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How Surfing can Improve Your Triathlon Training

By Jenn Lee | July 03, 2018, 11:40 a.m. (ET)

I have always been a proponent of making training fun, and there is no other sport that makes training more fun than surfing. It is widely known in coastal areas that surfing is a fantastic activity — especially for an active recovery session. But what about the rest of the inland world? Paddling a surfboard has huge benefits that carry over into the sport of triathlon. As a coach, particularly for athletes who can swim but are afraid of competing in the ocean, taking a surf lesson in small, manageable surf with an attentive instructor can be life altering.
For those of you adventure lovers who don’t surf, much of the triathlon world in coastal regions loves to prone paddle. Prone paddling different from surfboard paddling in that the board is much larger than a normal surfboard — it is made for long distances and paddles quite fast. It is fantastic for lat strength and endurance, as well as for core and glute strength and stability. If cost isn’t a big deal and you have lakes to glide on, I highly recommend trying it. If you are looking to get into prone paddleboard racing as a way to supplement triathlon training, the best way to learn is a google search for paddling a prone paddleboard. Surftech manufactures some of the most popular prone paddleboards in the U.S., so if you are looking to buy one their website is a good place to start.
For those of us without a large toy budget who live near lakes and pools, paddling a shortboard surfboard offers an incredible upper- and lower-body workout without breaking the bank. The upper-body workout is much like swimming, with the exception that the paddle stroke takes place below the shoulder joint. It’s also gentler on the neck and back than paddling a longboard or a prone paddleboard — having less flotation in the back of the board puts your back and neck at a steeper angle so you don’t have to look up as high. For the lower body, paddling a shortboard uses quite a bit of glute, core and hip stability. Paddling a shortboard in flat water is a great recovery activity, with the added benefit of your legs being submerged in water while working your core stability, lat strength endurance and shoulder stability. Athletes also really enjoy the opportunity to enjoy being in water without being fully submerged as they would be during a swim session. Plus, paddling can help relax your mind while working muscles that will improve your swim and ability to stay in the aero position on the bike.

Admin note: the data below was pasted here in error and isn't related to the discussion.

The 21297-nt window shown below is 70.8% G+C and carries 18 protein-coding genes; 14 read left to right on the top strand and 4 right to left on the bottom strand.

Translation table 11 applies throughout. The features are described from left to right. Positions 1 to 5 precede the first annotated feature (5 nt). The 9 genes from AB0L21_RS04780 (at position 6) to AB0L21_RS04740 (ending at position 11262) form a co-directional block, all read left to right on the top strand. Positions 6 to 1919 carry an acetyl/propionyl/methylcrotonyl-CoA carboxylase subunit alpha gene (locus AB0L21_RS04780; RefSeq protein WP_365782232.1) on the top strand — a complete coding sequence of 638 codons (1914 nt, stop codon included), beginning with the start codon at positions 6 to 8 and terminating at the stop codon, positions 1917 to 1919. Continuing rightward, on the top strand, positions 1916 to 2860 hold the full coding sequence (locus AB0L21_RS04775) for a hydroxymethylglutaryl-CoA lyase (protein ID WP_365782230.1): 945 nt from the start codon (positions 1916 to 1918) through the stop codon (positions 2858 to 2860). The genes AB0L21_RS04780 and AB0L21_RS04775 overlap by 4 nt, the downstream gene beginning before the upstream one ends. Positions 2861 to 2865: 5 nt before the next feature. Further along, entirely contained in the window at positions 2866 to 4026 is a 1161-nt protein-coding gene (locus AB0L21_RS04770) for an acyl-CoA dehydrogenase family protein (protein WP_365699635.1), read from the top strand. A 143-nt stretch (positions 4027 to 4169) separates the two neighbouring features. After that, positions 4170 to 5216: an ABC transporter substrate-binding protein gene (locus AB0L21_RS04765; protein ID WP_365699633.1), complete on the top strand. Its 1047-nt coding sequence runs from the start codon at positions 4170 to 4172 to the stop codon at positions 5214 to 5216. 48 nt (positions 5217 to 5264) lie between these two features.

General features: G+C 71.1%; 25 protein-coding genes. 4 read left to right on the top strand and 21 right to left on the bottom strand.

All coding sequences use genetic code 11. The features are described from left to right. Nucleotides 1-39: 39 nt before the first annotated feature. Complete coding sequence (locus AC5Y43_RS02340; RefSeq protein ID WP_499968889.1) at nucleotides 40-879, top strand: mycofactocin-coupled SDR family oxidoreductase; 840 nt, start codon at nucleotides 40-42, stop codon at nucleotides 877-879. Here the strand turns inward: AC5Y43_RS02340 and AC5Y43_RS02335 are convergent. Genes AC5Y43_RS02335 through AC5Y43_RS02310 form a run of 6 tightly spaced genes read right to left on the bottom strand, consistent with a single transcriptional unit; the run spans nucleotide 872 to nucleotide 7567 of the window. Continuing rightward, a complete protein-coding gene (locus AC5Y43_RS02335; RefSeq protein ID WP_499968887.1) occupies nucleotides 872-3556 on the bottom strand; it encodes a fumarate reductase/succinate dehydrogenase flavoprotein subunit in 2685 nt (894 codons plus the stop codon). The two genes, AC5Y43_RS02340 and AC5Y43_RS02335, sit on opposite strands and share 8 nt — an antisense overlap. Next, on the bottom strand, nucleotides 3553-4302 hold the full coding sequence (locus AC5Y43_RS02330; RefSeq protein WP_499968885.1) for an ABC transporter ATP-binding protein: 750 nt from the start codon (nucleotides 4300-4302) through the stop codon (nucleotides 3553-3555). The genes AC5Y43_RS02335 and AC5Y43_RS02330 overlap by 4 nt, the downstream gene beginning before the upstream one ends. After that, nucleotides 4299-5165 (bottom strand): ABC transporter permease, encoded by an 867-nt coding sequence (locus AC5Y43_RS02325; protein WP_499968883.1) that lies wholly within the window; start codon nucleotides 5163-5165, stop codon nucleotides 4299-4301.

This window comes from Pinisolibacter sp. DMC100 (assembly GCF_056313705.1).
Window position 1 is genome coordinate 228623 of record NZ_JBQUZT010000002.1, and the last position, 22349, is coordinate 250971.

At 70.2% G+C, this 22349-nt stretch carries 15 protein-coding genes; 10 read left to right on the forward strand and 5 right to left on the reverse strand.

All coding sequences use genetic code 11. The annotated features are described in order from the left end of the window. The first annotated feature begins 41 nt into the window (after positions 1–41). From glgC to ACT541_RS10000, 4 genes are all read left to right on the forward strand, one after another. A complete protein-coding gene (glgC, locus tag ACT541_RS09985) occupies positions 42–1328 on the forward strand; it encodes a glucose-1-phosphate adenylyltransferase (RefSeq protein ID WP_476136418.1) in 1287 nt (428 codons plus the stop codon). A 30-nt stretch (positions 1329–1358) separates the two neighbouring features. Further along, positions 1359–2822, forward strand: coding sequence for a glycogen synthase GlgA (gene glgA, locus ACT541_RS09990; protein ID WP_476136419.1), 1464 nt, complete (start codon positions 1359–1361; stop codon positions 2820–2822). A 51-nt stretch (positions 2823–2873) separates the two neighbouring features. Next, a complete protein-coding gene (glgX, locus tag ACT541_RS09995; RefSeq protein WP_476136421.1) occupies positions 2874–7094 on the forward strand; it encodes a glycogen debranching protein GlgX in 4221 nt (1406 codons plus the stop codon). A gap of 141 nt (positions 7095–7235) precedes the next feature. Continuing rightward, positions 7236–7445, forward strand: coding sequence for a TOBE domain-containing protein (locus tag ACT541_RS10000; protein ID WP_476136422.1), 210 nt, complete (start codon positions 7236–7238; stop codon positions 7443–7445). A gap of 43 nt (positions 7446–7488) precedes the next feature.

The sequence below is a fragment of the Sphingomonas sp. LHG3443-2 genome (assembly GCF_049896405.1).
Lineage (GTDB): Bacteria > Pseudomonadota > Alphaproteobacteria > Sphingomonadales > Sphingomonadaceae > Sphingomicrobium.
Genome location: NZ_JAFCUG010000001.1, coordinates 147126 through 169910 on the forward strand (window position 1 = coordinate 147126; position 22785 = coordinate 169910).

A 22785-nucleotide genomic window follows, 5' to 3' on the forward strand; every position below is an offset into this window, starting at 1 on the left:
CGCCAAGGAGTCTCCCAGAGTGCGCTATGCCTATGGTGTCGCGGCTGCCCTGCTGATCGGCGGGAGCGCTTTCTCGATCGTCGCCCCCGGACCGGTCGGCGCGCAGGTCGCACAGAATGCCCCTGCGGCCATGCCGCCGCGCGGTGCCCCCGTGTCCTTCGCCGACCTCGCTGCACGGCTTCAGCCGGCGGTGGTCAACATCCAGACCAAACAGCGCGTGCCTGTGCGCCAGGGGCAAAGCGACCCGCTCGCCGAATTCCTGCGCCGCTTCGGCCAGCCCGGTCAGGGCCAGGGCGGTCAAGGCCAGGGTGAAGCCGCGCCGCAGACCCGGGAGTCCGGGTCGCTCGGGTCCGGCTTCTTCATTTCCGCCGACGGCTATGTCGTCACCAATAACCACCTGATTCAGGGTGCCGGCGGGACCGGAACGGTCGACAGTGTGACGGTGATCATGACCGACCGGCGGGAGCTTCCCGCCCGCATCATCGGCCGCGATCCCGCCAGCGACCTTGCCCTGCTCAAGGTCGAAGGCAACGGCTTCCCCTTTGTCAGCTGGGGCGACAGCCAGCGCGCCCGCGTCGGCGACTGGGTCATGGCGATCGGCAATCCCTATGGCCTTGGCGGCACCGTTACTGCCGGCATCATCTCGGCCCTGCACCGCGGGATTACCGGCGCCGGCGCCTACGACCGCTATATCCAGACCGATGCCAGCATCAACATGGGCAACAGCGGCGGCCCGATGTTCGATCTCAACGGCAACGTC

Not only is it physically beneficial, but it’s also convenient. You can go to your local lake and paddle around or you can tether a leash to a railing in your backyard pool or to a dock at the lake and paddle to your heart’s content.

How to get started

Depending on your height and weight, a board in the 5’6” to 8’0” range will do. The board can be new or completely beat up, it doesn’t matter. If the used board has holes in it, PVC tape, packing tape or stickers will patch it up just fine. Well used shortboards can go for $50 in coastal areas, so do a Craigslist search before you go on your next road trip to the coast. You will also want to purchase a surfboard leash that tethers the board to your ankle. If you are paddling on lakes without surf and want to carry a PFD, I recommend an inflatable waist PFD that does not interfere with your paddling. If you are paddling far offshore, I also recommend bringing your phone (in a waterproof case) or other communication device in case of emergency. If the water in your local lake is cold, a good wetsuit and pair of booties is recommended — the air temp can be warm, but if the water is cold, you will get cold.